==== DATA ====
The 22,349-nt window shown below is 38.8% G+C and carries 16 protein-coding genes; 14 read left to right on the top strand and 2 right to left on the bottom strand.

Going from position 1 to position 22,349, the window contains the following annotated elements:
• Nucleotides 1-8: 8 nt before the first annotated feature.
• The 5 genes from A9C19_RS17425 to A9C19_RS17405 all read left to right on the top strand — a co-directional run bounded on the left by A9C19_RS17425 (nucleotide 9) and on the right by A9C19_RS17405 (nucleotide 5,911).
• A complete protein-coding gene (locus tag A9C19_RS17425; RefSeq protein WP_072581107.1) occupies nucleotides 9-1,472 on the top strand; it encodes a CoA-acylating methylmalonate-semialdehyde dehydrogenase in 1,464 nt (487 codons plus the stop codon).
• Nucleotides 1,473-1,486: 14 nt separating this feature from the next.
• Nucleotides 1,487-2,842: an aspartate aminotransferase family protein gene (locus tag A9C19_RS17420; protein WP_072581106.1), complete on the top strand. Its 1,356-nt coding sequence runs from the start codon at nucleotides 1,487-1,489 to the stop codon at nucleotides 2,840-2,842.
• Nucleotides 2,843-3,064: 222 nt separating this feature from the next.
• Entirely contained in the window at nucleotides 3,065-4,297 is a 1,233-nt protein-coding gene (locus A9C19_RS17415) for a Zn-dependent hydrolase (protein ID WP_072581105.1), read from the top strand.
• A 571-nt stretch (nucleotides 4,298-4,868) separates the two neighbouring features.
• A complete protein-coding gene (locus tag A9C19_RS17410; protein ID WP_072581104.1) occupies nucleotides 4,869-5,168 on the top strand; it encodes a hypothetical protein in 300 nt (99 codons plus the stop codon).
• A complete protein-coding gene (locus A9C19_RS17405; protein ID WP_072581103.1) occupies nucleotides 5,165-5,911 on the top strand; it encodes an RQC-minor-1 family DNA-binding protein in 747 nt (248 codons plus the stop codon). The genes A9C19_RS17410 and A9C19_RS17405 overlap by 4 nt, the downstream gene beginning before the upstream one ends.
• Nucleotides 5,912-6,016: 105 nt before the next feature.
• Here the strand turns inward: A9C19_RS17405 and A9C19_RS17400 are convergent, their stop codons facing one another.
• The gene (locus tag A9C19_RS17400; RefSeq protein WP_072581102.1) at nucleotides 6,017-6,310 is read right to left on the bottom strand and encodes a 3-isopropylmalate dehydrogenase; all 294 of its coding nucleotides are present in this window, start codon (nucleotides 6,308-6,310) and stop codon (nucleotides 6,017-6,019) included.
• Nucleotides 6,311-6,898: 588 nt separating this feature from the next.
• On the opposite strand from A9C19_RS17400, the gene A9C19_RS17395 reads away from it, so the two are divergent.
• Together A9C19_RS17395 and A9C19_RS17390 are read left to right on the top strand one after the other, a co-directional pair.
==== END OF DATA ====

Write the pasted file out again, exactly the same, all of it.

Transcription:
The 22,349-nt window shown below is 38.8% G+C and carries 16 protein-coding genes; 14 read left to right on the top strand and 2 right to left on the bottom strand.

Going from position 1 to position 22,349, the window contains the following annotated elements:
• Nucleotides 1-8: 8 nt before the first annotated feature.
• The 5 genes from A9C19_RS17425 to A9C19_RS17405 all read left to right on the top strand — a co-directional run bounded on the left by A9C19_RS17425 (nucleotide 9) and on the right by A9C19_RS17405 (nucleotide 5,911).
• A complete protein-coding gene (locus tag A9C19_RS17425; RefSeq protein WP_072581107.1) occupies nucleotides 9-1,472 on the top strand; it encodes a CoA-acylating methylmalonate-semialdehyde dehydrogenase in 1,464 nt (487 codons plus the stop codon).
• Nucleotides 1,473-1,486: 14 nt separating this feature from the next.
• Nucleotides 1,487-2,842: an aspartate aminotransferase family protein gene (locus tag A9C19_RS17420; protein WP_072581106.1), complete on the top strand. Its 1,356-nt coding sequence runs from the start codon at nucleotides 1,487-1,489 to the stop codon at nucleotides 2,840-2,842.
• Nucleotides 2,843-3,064: 222 nt separating this feature from the next.
• Entirely contained in the window at nucleotides 3,065-4,297 is a 1,233-nt protein-coding gene (locus A9C19_RS17415) for a Zn-dependent hydrolase (protein ID WP_072581105.1), read from the top strand.
• A 571-nt stretch (nucleotides 4,298-4,868) separates the two neighbouring features.
• A complete protein-coding gene (locus tag A9C19_RS17410; protein ID WP_072581104.1) occupies nucleotides 4,869-5,168 on the top strand; it encodes a hypothetical protein in 300 nt (99 codons plus the stop codon).
• A complete protein-coding gene (locus A9C19_RS17405; protein ID WP_072581103.1) occupies nucleotides 5,165-5,911 on the top strand; it encodes an RQC-minor-1 family DNA-binding protein in 747 nt (248 codons plus the stop codon). The genes A9C19_RS17410 and A9C19_RS17405 overlap by 4 nt, the downstream gene beginning before the upstream one ends.
• Nucleotides 5,912-6,016: 105 nt before the next feature.
• Here the strand turns inward: A9C19_RS17405 and A9C19_RS17400 are convergent, their stop codons facing one another.
• The gene (locus tag A9C19_RS17400; RefSeq protein WP_072581102.1) at nucleotides 6,017-6,310 is read right to left on the bottom strand and encodes a 3-isopropylmalate dehydrogenase; all 294 of its coding nucleotides are present in this window, start codon (nucleotides 6,308-6,310) and stop codon (nucleotides 6,017-6,019) included.
• Nucleotides 6,311-6,898: 588 nt separating this feature from the next.
• On the opposite strand from A9C19_RS17400, the gene A9C19_RS17395 reads away from it, so the two are divergent.
• Together A9C19_RS17395 and A9C19_RS17390 are read left to right on the top strand one after the other, a co-directional pair.